Wind is nature’s bully, boasting an ability to force its way ‘all up in the grill’ of every facet of the landscape. With no regard for the delicacy of life in the fall, it rips through the vulnerable leaves that cling to their mother’s arms in desperation. Wind thrives on bowling over the weakest of mother nature’s structures. When the wind collides with a stronger opponent, like a building or a mountain – watch out! The big bully throws a temper tantrum, releasing a high-pitched, demonic wailing on par with what I imagine Armageddon would sound like.
I grew up in Lethbridge – I know strong winds are part of the Southern Alberta landscape. But nature’s bully annoys the heck out of me when I’m out looking for wildlife, especially bears. With their sensitive noses, I’m sure bears dislike the wind even more than I do. I equate strong wind with less of a chance of seeing animals – this was front and centre in my mind on a morning drive to Waterton this past Thanksgiving morning. The more my car rattled with the force of the wind, the more annoyed I got.
Sometimes, I’m lucky enough to become conscious of the lunacy of being mad at nature and find myself opening up to the possibility of seeing more of my surroundings, not just the animals. Thank god this sanity emerged during my drive through Waterton…
I remembered a cool little water fall area just off the road on the way to Cameron Lake that I attempted to photograph last year. I knew it was somewhat hidden, so I tuned my eyes to watch for flowing water through the trees instead of bears. Success!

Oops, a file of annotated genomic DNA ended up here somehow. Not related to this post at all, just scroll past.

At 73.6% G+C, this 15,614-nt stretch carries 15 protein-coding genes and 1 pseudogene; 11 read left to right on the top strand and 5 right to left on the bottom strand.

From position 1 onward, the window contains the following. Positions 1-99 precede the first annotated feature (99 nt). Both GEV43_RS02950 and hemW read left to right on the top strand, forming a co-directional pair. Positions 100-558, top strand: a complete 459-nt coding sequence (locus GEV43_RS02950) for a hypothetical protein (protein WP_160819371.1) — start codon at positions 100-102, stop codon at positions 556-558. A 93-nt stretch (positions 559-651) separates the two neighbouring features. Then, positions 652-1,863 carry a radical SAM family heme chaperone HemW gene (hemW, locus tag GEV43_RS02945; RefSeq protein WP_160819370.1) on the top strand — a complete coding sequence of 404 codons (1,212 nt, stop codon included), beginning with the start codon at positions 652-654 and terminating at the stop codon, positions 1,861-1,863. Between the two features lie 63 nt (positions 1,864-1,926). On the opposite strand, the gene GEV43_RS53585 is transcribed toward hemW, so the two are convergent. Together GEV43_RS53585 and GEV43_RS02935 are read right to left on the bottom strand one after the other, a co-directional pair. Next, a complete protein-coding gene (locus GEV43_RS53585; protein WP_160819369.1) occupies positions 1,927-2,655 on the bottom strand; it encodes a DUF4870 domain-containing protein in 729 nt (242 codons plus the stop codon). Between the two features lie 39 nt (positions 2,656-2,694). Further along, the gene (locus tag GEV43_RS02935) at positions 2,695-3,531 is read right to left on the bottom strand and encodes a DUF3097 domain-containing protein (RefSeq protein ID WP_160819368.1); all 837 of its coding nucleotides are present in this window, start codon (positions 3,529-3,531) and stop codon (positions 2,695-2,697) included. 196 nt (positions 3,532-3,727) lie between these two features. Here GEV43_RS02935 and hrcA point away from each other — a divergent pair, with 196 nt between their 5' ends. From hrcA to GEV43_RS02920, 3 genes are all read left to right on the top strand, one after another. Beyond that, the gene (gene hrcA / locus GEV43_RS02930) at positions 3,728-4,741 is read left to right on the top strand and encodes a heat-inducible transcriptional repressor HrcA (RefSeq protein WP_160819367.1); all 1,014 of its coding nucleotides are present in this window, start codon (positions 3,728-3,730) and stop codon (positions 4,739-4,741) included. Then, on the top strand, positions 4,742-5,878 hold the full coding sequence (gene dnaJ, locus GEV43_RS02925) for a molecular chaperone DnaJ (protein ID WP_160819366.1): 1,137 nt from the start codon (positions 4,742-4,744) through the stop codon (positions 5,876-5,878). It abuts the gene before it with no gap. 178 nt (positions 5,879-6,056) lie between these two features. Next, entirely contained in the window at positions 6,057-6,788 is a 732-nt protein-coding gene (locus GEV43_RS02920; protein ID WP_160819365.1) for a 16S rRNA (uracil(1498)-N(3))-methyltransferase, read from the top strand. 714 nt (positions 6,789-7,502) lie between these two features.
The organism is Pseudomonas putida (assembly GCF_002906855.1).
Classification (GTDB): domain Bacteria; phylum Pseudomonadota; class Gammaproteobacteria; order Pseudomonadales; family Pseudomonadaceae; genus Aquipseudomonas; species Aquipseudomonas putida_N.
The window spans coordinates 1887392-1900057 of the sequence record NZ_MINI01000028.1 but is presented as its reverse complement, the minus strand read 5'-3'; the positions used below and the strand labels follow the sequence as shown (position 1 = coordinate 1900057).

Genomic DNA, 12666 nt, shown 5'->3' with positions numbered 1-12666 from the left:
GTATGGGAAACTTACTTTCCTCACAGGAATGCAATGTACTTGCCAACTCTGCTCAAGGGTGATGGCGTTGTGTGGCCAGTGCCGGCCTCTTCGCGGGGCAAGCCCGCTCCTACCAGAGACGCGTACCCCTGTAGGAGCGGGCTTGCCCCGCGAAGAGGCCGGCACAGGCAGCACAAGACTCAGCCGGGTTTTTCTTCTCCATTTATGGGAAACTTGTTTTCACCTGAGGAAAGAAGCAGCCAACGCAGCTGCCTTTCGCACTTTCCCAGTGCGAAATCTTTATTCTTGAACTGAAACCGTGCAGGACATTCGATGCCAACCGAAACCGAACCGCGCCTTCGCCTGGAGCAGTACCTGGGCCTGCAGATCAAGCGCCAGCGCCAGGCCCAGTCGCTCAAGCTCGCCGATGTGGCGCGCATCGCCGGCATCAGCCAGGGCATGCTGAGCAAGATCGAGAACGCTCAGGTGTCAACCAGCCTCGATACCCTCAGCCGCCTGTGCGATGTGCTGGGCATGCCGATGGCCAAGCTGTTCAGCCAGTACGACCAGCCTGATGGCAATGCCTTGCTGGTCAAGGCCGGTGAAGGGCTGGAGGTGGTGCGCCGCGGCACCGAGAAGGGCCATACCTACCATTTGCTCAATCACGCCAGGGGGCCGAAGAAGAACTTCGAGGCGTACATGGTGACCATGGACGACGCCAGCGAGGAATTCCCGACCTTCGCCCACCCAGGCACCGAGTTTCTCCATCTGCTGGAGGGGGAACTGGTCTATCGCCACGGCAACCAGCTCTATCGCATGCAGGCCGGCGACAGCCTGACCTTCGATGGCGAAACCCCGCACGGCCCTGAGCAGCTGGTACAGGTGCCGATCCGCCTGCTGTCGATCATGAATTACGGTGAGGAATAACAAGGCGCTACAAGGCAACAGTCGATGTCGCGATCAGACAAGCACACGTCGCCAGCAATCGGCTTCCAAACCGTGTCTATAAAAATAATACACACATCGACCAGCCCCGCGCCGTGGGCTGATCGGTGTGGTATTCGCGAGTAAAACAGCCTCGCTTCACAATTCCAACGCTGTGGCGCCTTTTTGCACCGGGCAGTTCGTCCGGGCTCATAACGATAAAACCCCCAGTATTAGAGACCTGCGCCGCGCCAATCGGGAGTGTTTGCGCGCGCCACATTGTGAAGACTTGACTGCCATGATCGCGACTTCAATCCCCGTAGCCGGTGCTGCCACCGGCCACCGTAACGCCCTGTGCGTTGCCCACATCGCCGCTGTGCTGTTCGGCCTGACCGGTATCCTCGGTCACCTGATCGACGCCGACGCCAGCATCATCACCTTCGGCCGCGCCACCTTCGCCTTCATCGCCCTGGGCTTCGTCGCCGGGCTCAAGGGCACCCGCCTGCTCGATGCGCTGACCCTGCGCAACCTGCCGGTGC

The small waterfall created a swirling effect with the yellow leaves in the pool, and I was able to capture this with a 6 second shutter speed and my tripod awkwardly positioned close to the ground. I could still hear the wind roaring above me, but this little spot was sheltered and completely calm. Bears were the furthest thing from my mind as I experimented with different camera settings, angles and positions.
I left with enormous sense of satisfaction from this non-animal photographic opportunity. I have had many of these encounters, and each time I learn to appreciate a new aspect of nature’s glory. Some of my favorite images were taken on wildlife treks where there were few animals to be found.
I captured this crystal castle on one of my many quests for the white-tailed ptarmigan last winter (2014)
This clothesline of dew was from a painfully dry run (animal wise) on highway 1A, near Banff, AB last fall (2014)
This dandelion dew was from a run out west in the spring of 2014
I’m so grateful that I’ve had a chance to witness such beauty. I’m quite sure I’ve also missed a lot by being too focused on finding animals. I just need to remember, mother nature always provides something beautiful to photograph, I just need to keep my eyes open.
Until next time, continue loving life and all things wild 🙂